Nigerian Police Upgraded Tracking Equipment, Tech Intel Unit and others
The heightened insecurity in the country may have compelled the Nigerian Police Force to revive and upgrade its tracking equipment and technical intelligence unit at Force Headquarters, Abuja.
For some years now, the Police have been having difficulties tracking down bandits, kidnappers, human traffickers, among others, following the breakdown of the equipment put in place by former Inspector General of Police, Solomon Arase.
Recall that these facilities had been grounded for some time, compelling the Police to rely on the private sector, especially the telcos, to track bandits, kidnappers and car snatchers across Nigeria.
Investigations revealed that while the equipment were up and running, they enhanced the intelligence gathering capabilities of the Police force.
A source said the Nigerian Police Technical Intelligence Unit, TIU, received public acclaim for its breakthroughs in mass arrests of kidnappers and bandits and recovery of stolen properties, including vehicles, before it collapsed.
Explaining what went wrong, the source said: “The digital upgrade involved a lot of computer work. It took some time because there were technological upgrades, following input of new features to enhance their capacity.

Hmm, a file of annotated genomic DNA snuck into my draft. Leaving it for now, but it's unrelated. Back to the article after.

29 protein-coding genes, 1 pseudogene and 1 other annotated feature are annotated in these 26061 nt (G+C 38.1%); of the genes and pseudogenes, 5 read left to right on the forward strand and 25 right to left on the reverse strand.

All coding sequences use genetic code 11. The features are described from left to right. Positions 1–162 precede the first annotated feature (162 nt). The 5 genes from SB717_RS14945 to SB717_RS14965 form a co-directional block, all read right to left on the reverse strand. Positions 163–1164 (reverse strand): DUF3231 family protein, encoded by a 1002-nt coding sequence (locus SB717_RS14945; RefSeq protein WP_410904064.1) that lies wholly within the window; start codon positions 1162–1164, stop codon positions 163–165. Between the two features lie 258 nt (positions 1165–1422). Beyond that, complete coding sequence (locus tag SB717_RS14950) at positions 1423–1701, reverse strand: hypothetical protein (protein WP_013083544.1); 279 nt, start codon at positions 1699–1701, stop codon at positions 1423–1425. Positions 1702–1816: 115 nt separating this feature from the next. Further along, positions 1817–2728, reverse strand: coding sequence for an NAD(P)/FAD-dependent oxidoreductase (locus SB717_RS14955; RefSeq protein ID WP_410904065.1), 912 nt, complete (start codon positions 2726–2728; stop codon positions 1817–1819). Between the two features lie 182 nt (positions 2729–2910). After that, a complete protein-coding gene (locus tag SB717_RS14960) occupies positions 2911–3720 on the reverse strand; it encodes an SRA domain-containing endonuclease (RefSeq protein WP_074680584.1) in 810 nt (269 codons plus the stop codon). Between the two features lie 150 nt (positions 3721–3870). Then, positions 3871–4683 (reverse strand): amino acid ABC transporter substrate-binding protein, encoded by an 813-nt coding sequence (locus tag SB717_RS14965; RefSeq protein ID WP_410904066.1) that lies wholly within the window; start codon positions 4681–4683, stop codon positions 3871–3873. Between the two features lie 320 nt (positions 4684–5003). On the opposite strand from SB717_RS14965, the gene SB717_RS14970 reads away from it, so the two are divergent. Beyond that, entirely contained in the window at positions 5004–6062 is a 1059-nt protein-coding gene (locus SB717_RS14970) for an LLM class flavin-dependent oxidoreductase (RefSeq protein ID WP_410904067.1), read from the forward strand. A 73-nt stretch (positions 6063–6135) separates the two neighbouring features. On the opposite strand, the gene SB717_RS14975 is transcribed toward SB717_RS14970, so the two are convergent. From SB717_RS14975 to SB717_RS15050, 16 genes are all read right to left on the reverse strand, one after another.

“There were some new equipment, which we needed to align, so they can link together. Some are still working. It was not as if all the components were totally shut down.”
From 2020 upward, the functionality of the Police tracking equipment began to diminish and subsequently went comatose.
Complainants of criminal attacks and those whose family members were kidnapped were directed to contact either the Department of State Services, DSS, or Mobile Network Service Providers for tracking assistance.
Investigation revealed that the tracker, particularly became non-functional due to non-subscription as well as failure to engage the relevant company to carry out required system upgrade.
Police sources disclosed that following the downturn in the operation of the platform, cases of national security and criminality, such as banditry, kidnapping, human trafficking, among others were taken over by the Office of the National Security Adviser, ONSA.
While also attributing the breakdown of the equipment to inability of those whose responsibility it was to function smoothly failed to play their role.
The sources also said non-payment of money owed for subscription, equally militated against the functionality of the equipment.
”Ideally, subscription fees are meant to be paid yearly but the police defaulted for a period of about three years and after a grace period expired, the company overseeing its maintenance and upgrade decided to withdraw its services.
”This contributed to the worsening insecurity in the country. The Police Trust Fund promised to help but nothing was forthcoming from them.”
In the wake of the deactivation of the tracking system, some Nigerians had wondered why a country as massive in size as Nigeria, with a population of over 200 million people, where myriads of security challenges were rife, an entire police force was operating just the technical intelligence unit for all 36 states of the federation and the Federal Capital Territory, FCT.
However, the security situation in the country was said to have compelled the police to take a cursory look at the concerns of the public and established other platforms to support the TIU in tackling emerging criminality.